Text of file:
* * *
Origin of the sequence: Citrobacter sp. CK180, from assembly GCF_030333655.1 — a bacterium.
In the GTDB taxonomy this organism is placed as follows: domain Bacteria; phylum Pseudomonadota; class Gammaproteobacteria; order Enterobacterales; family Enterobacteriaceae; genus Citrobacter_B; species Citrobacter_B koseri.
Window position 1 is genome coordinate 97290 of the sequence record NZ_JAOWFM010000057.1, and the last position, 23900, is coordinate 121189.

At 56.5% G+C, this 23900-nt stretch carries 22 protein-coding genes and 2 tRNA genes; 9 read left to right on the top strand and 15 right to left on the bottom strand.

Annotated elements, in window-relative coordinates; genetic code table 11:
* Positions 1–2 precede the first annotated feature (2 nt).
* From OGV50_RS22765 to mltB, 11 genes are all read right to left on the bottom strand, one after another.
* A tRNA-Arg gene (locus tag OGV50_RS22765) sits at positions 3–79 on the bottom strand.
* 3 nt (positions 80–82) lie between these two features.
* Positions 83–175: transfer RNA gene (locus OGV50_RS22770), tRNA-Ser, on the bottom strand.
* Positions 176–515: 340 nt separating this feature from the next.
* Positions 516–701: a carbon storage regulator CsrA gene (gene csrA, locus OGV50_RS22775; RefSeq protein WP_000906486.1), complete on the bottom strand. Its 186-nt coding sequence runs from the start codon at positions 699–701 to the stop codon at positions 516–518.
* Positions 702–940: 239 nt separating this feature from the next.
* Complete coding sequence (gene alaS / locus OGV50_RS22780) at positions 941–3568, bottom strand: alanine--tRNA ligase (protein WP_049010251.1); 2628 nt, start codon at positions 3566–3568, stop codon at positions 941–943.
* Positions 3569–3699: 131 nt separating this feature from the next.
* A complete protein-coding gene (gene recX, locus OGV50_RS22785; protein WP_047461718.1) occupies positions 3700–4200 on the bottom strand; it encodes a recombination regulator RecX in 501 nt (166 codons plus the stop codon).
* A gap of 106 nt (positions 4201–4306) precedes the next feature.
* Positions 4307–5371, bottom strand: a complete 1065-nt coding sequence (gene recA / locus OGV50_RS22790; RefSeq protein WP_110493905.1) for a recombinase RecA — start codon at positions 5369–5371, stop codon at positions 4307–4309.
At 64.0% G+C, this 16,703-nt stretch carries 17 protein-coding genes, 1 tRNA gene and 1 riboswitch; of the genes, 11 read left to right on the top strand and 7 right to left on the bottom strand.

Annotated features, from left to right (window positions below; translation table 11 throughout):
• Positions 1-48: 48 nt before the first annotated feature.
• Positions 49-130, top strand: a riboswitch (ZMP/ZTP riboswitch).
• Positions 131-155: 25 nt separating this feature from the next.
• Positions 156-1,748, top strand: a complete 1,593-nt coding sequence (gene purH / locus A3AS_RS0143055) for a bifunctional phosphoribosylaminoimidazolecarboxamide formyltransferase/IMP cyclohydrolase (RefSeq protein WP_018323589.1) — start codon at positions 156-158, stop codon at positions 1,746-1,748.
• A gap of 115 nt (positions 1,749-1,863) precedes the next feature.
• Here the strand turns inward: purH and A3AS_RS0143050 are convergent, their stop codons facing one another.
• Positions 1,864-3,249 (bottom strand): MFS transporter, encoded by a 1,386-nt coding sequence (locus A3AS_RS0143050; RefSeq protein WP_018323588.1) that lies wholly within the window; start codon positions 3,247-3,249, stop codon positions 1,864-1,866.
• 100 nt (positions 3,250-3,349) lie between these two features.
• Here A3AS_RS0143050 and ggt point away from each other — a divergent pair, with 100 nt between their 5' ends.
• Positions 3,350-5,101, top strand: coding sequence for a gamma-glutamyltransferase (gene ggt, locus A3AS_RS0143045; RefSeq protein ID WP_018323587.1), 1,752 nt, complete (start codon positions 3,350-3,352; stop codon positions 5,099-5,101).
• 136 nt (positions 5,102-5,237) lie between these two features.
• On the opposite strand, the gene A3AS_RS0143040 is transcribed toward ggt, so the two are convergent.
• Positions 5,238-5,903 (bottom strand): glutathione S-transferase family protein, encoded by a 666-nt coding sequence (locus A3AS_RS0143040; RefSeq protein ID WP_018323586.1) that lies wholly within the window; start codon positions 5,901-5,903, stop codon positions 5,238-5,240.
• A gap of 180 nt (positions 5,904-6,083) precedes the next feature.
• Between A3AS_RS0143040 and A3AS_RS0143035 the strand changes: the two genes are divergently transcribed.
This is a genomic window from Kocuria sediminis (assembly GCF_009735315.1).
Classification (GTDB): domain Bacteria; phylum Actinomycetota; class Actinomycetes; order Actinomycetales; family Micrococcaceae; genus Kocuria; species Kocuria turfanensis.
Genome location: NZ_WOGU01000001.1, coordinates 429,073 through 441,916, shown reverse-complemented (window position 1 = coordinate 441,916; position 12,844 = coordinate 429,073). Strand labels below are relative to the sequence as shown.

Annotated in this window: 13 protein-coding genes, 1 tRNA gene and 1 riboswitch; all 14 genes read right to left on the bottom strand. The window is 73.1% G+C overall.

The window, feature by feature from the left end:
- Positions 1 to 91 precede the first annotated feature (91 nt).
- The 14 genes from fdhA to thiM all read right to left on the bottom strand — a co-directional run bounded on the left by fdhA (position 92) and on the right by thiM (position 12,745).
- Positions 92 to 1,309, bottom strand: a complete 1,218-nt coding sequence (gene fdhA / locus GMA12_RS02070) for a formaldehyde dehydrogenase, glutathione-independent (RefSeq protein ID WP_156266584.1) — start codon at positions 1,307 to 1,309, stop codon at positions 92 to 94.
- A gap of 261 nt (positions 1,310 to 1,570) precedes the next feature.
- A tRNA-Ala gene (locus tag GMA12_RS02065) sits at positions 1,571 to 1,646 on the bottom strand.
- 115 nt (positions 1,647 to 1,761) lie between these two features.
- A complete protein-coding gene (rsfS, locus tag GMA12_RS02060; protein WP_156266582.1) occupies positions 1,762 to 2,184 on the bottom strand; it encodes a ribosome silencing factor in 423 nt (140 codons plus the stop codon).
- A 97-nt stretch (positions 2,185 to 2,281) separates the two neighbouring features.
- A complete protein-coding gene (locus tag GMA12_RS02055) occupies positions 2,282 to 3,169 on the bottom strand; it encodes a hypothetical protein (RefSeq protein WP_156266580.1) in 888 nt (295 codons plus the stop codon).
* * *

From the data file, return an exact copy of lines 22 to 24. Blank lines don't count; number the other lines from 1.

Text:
• Positions 49-130, top strand: a riboswitch (ZMP/ZTP riboswitch).
• Positions 131-155: 25 nt separating this feature from the next.
• Positions 156-1,748, top strand: a complete 1,593-nt coding sequence (gene purH / locus A3AS_RS0143055) for a bifunctional phosphoribosylaminoimidazolecarboxamide formyltransferase/IMP cyclohydrolase (RefSeq protein WP_018323589.1) — start codon at positions 156-158, stop codon at positions 1,746-1,748.